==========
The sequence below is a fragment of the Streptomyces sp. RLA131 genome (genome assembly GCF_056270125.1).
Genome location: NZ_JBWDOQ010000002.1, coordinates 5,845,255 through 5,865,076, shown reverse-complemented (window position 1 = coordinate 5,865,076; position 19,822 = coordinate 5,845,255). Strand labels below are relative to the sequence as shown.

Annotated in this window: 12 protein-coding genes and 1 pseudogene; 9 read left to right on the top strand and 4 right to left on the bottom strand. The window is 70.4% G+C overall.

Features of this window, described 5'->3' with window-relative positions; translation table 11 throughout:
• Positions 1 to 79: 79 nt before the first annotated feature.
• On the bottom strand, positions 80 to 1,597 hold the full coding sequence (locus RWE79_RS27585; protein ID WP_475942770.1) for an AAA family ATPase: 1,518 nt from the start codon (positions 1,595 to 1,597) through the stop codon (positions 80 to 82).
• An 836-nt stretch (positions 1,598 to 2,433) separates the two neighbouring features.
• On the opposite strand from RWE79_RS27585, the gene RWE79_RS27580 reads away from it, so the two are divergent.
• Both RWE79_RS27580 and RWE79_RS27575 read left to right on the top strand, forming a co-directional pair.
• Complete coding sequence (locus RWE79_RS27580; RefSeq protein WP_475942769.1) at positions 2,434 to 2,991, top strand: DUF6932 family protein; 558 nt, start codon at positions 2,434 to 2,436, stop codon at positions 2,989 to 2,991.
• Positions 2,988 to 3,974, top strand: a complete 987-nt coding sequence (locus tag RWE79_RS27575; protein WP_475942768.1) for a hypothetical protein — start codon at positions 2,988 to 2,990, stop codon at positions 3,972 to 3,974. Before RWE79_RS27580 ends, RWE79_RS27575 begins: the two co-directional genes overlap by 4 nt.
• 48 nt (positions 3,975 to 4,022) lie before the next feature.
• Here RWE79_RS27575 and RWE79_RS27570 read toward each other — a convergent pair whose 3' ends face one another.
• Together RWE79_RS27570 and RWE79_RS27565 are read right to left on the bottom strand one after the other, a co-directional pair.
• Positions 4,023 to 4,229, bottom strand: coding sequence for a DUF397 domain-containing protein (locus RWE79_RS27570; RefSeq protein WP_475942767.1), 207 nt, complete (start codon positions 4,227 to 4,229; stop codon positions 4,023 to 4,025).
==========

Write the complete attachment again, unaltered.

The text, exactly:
The sequence below is a fragment of the Streptomyces sp. RLA131 genome (genome assembly GCF_056270125.1).
Genome location: NZ_JBWDOQ010000002.1, coordinates 5,845,255 through 5,865,076, shown reverse-complemented (window position 1 = coordinate 5,865,076; position 19,822 = coordinate 5,845,255). Strand labels below are relative to the sequence as shown.

Annotated in this window: 12 protein-coding genes and 1 pseudogene; 9 read left to right on the top strand and 4 right to left on the bottom strand. The window is 70.4% G+C overall.

Features of this window, described 5'->3' with window-relative positions; translation table 11 throughout:
• Positions 1 to 79: 79 nt before the first annotated feature.
• On the bottom strand, positions 80 to 1,597 hold the full coding sequence (locus RWE79_RS27585; protein ID WP_475942770.1) for an AAA family ATPase: 1,518 nt from the start codon (positions 1,595 to 1,597) through the stop codon (positions 80 to 82).
• An 836-nt stretch (positions 1,598 to 2,433) separates the two neighbouring features.
• On the opposite strand from RWE79_RS27585, the gene RWE79_RS27580 reads away from it, so the two are divergent.
• Both RWE79_RS27580 and RWE79_RS27575 read left to right on the top strand, forming a co-directional pair.
• Complete coding sequence (locus RWE79_RS27580; RefSeq protein WP_475942769.1) at positions 2,434 to 2,991, top strand: DUF6932 family protein; 558 nt, start codon at positions 2,434 to 2,436, stop codon at positions 2,989 to 2,991.
• Positions 2,988 to 3,974, top strand: a complete 987-nt coding sequence (locus tag RWE79_RS27575; protein WP_475942768.1) for a hypothetical protein — start codon at positions 2,988 to 2,990, stop codon at positions 3,972 to 3,974. Before RWE79_RS27580 ends, RWE79_RS27575 begins: the two co-directional genes overlap by 4 nt.
• 48 nt (positions 3,975 to 4,022) lie before the next feature.
• Here RWE79_RS27575 and RWE79_RS27570 read toward each other — a convergent pair whose 3' ends face one another.
• Together RWE79_RS27570 and RWE79_RS27565 are read right to left on the bottom strand one after the other, a co-directional pair.
• Positions 4,023 to 4,229, bottom strand: coding sequence for a DUF397 domain-containing protein (locus RWE79_RS27570; RefSeq protein WP_475942767.1), 207 nt, complete (start codon positions 4,227 to 4,229; stop codon positions 4,023 to 4,025).